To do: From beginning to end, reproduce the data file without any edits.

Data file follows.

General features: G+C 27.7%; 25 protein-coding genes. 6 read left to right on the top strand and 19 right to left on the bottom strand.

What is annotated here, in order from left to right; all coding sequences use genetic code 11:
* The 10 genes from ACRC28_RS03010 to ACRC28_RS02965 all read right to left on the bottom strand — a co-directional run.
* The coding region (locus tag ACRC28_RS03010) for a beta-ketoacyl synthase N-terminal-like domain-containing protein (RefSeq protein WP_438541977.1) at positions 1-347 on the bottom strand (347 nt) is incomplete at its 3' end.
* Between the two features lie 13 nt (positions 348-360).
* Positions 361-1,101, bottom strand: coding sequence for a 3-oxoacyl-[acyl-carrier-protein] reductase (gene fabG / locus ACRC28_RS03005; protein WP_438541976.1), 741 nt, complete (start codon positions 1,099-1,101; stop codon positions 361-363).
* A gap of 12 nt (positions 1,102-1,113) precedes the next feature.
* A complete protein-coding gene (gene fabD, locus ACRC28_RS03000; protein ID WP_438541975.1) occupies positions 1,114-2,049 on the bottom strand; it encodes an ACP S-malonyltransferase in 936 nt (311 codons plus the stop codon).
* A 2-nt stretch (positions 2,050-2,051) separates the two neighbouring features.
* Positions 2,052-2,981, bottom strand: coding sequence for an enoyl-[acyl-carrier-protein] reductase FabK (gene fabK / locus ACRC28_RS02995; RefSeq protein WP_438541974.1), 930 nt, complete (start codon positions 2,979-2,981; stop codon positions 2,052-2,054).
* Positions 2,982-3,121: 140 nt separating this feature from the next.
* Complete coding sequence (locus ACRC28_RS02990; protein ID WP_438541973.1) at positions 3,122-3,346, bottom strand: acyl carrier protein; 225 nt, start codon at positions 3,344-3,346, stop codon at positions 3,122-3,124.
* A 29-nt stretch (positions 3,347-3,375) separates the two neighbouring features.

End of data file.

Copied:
General features: G+C 27.7%; 25 protein-coding genes. 6 read left to right on the top strand and 19 right to left on the bottom strand.

What is annotated here, in order from left to right; all coding sequences use genetic code 11:
* The 10 genes from ACRC28_RS03010 to ACRC28_RS02965 all read right to left on the bottom strand — a co-directional run.
* The coding region (locus tag ACRC28_RS03010) for a beta-ketoacyl synthase N-terminal-like domain-containing protein (RefSeq protein WP_438541977.1) at positions 1-347 on the bottom strand (347 nt) is incomplete at its 3' end.
* Between the two features lie 13 nt (positions 348-360).
* Positions 361-1,101, bottom strand: coding sequence for a 3-oxoacyl-[acyl-carrier-protein] reductase (gene fabG / locus ACRC28_RS03005; protein WP_438541976.1), 741 nt, complete (start codon positions 1,099-1,101; stop codon positions 361-363).
* A gap of 12 nt (positions 1,102-1,113) precedes the next feature.
* A complete protein-coding gene (gene fabD, locus ACRC28_RS03000; protein ID WP_438541975.1) occupies positions 1,114-2,049 on the bottom strand; it encodes an ACP S-malonyltransferase in 936 nt (311 codons plus the stop codon).
* A 2-nt stretch (positions 2,050-2,051) separates the two neighbouring features.
* Positions 2,052-2,981, bottom strand: coding sequence for an enoyl-[acyl-carrier-protein] reductase FabK (gene fabK / locus ACRC28_RS02995; RefSeq protein WP_438541974.1), 930 nt, complete (start codon positions 2,979-2,981; stop codon positions 2,052-2,054).
* Positions 2,982-3,121: 140 nt separating this feature from the next.
* Complete coding sequence (locus ACRC28_RS02990; protein ID WP_438541973.1) at positions 3,122-3,346, bottom strand: acyl carrier protein; 225 nt, start codon at positions 3,344-3,346, stop codon at positions 3,122-3,124.
* A 29-nt stretch (positions 3,347-3,375) separates the two neighbouring features.